Nicholas (nwhyte) wrote,

Doctor Who and the Vortex Crystal / Doctor Who and the Rebel's Gamble, by William H. Keith, Jr

This were the two Solo-Play Adventure Game books published by FASA in 1986 to tie in with their Doctor Who role-playing game. Having read the six British choose-your-own-adventure Who books from the same year, I have to say my expectations were not high, especially considering that these are the author's only Who credits. But my low expectations were almost completely confounded. Both are decently written and very well structured.

Doctor Who and the Vortex Crystal has the Fourth Doctor landing on a planet with Sarah Jane Smith and Harry Sullivan, and having to sort out the evil Masters who are oppressing the planet's inhabitants. But the Masters (whose identity is not difficult to work out) have problems of their own, and one crucial forking point in the story requires the reader to correctly work out which pre-Fourth Doctor baddie is likely to be Behind It All. There are some risible bits of running around mazes and exploring networks of corridors; plus the Doctor, as viewpoint character, spends most of the book looking for Sarah and Harry who are therefore are mostly offscene. But it's good fun.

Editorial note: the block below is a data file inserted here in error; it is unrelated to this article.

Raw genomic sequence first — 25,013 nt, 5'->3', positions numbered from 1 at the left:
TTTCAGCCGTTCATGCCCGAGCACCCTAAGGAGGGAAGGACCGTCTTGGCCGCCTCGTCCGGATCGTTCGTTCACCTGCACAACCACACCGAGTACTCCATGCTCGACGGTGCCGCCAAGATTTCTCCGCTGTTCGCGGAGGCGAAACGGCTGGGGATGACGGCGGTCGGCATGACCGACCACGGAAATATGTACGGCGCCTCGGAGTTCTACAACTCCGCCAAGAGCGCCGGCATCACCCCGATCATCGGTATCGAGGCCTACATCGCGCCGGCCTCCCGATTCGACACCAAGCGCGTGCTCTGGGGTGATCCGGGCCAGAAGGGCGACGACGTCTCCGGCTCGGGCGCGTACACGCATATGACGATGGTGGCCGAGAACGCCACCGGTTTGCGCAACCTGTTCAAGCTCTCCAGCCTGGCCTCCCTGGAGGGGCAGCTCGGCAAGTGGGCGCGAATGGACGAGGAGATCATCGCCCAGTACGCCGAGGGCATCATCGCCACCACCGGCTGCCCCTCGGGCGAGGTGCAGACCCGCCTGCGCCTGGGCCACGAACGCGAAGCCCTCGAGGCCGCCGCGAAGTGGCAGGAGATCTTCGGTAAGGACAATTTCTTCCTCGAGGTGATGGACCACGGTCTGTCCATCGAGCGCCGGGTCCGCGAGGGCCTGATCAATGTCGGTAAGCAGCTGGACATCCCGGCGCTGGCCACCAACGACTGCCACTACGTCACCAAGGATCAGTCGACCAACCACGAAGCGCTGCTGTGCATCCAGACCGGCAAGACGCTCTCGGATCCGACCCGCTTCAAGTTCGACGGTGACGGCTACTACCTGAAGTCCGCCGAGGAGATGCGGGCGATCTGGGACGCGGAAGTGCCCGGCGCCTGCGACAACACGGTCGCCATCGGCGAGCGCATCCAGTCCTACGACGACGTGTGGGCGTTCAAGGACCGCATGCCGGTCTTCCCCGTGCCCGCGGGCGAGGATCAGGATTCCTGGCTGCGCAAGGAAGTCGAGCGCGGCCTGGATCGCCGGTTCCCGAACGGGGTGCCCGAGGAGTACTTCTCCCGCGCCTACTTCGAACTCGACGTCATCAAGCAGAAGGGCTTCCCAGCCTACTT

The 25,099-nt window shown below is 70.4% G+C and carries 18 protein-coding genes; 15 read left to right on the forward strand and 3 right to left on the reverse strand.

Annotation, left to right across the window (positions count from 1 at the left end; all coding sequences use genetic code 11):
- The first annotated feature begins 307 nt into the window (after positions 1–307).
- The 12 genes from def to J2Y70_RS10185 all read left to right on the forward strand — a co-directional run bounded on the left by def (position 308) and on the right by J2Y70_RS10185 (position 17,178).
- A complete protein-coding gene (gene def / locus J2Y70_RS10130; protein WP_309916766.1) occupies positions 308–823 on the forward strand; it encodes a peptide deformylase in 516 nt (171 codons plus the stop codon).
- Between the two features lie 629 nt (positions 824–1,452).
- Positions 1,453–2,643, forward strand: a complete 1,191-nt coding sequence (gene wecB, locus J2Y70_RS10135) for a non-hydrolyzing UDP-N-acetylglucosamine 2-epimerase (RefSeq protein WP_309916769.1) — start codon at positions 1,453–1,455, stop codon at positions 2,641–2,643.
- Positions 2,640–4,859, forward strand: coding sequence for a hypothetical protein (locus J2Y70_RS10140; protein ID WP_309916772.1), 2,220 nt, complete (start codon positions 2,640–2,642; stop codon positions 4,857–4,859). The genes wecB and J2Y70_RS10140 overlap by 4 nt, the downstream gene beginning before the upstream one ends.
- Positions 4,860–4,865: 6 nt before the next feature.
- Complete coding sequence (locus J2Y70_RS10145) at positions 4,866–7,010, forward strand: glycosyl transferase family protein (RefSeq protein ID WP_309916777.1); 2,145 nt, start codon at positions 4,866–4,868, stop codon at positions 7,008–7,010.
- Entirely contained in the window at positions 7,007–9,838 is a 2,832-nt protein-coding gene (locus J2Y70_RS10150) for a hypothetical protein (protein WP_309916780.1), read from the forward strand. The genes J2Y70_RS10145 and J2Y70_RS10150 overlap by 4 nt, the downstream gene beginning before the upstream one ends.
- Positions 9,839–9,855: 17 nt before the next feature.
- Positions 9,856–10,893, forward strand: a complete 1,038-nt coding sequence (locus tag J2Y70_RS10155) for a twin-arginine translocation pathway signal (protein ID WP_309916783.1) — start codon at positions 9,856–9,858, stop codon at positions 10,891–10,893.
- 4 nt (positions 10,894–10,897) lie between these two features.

Doctor Who and the Rebel's Gamble takes the Sixth Doctor, Peri and again for some reason Harry Sullivan to three potential turning points of the American Civil War, in order to prevent someone else form turning those points (the lost Confederate orders which helped the Union win at Antietam, the death of Stonewall Jackson in friendly fire, and Gettysburg). Keith actually rises to some pretty good writing here, by Doctor Who 1980s standards, on the horror of war and dealing with grief. He could have made a bit more of Peri being from Baltimore, but otherwise the Doctor's travelling companions get better exposure this time.

They are a bit formulaic, of course, and also, I am too old to bother with making saving throws, and just turned to the best outcome on offer instead. But I did appreciate the internal structure of both books, which rewards the reader/player for taking longer rather than shorter routes to each stage of the story, and even the sidetracks that turn out to be irrelevant are well enough written. An unexpected jewel.
Tags: bookblog 2015, doctor who, doctor who: 04, doctor who: 06

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